Matthew Scurfield I COULD BE ANYONE, all rights reserved.
I lost count of the times I went down to the Mill Pond to trade medical contrabands, but certainly there was a summer when I was standing with Pip, pint and pills in hand, when suddenly from out of the blue we heard a strange and distant yelling. These yelps and cries, unlike anything I’d heard before, very quickly became louder and more defiant. Everyone became transfixed by expectation, as the sound quickly metamorphosed into the spectacle of a black top hat on the head of a scarecrow, whose arms were outstretched in manic fury, crucified against the skyline. Like a demented cowboy on speed, his legs possessed by wild acceleration, propelled a sit-
An electrifying silence descended over the oncoming crowd, augmented only by the push and shove of those who demanded a better view. Every dog, man, woman and child gripped in suspense. The spell snapped, when a body leapt out of the water, on the other side of the river, with a Neanderthal roar. The punters went ballistic. Emo had arrived, cut to the quick and broken everyone down to a common denominator of a stunned and delighted audience.
Emo was a good friend of Pips, so it wasn't long before this wild creature arrived at our side to say hello. The water had sobered him somewhat, enough to tell us how he’d bought several packets of Morning Glory seeds from Woolworths, downed the lot, gone through hell, thrown up and then, with his head and stomach on fire, seized the first bike he could find to make a beeline for the river.
Imo, pronounced Emo, was a nickname taken from the initials of his full name, Iain Owen Moore. Emo had Pip’s distracted energy, but on first encounter seemed more gregarious, dangerous even. Like many of my friends from school, they were from the same impoverished area, constantly having to fight their corner in the classroom, at home and on the street. There was little or no verbal communication in their upbringing. Emo basically learnt to talk from listening to the wireless. Pip had been unable to speak, until Emo took him under his wing and gave him the reassurance he needed to find his voice.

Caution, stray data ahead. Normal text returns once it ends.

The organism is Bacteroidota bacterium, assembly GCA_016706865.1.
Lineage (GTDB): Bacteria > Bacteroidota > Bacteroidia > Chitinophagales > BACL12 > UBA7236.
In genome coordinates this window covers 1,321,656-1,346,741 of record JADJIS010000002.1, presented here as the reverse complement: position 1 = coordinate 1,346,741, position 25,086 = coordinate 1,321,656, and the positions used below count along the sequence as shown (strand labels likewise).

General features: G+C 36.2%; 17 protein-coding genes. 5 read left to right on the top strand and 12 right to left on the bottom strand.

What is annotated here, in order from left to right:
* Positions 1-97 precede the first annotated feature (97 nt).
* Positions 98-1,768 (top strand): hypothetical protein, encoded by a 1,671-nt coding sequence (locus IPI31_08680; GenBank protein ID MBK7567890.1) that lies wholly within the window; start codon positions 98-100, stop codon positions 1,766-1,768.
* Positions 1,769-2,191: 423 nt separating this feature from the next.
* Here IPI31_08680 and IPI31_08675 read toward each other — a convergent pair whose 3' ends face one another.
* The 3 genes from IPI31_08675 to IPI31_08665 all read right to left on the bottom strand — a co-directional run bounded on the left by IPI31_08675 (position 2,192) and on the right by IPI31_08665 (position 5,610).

To begin with, I believe Emo found me irritating, a little stuck-
It’s hard to believe now, but our long hair and jeans were subversive to the authorities. Emo was wearing sandals, which in the early sixties, especially for a young man of his age, was an extremely rare occurrence. For these policemen he certainly must have looked kind of biblical, because one of them grabbed Emo violently by his hair and referring to his Jesus boots barked out “We know you Moses”; and just as I thought Emo was taking the brunt, the venom shot out with lightning quick reflex and hit me right between the eyes, “but we don’t know YOU”, which pinned me to the seat of my underpants.
For those cynics, who might think I exaggerate for want of readership attention, the playwright and raconteur David Gale bears witness, with a sublime description of Emo’s friendship and his linguistic acrobatics, here!
The extract above is taken from Matthew’s book -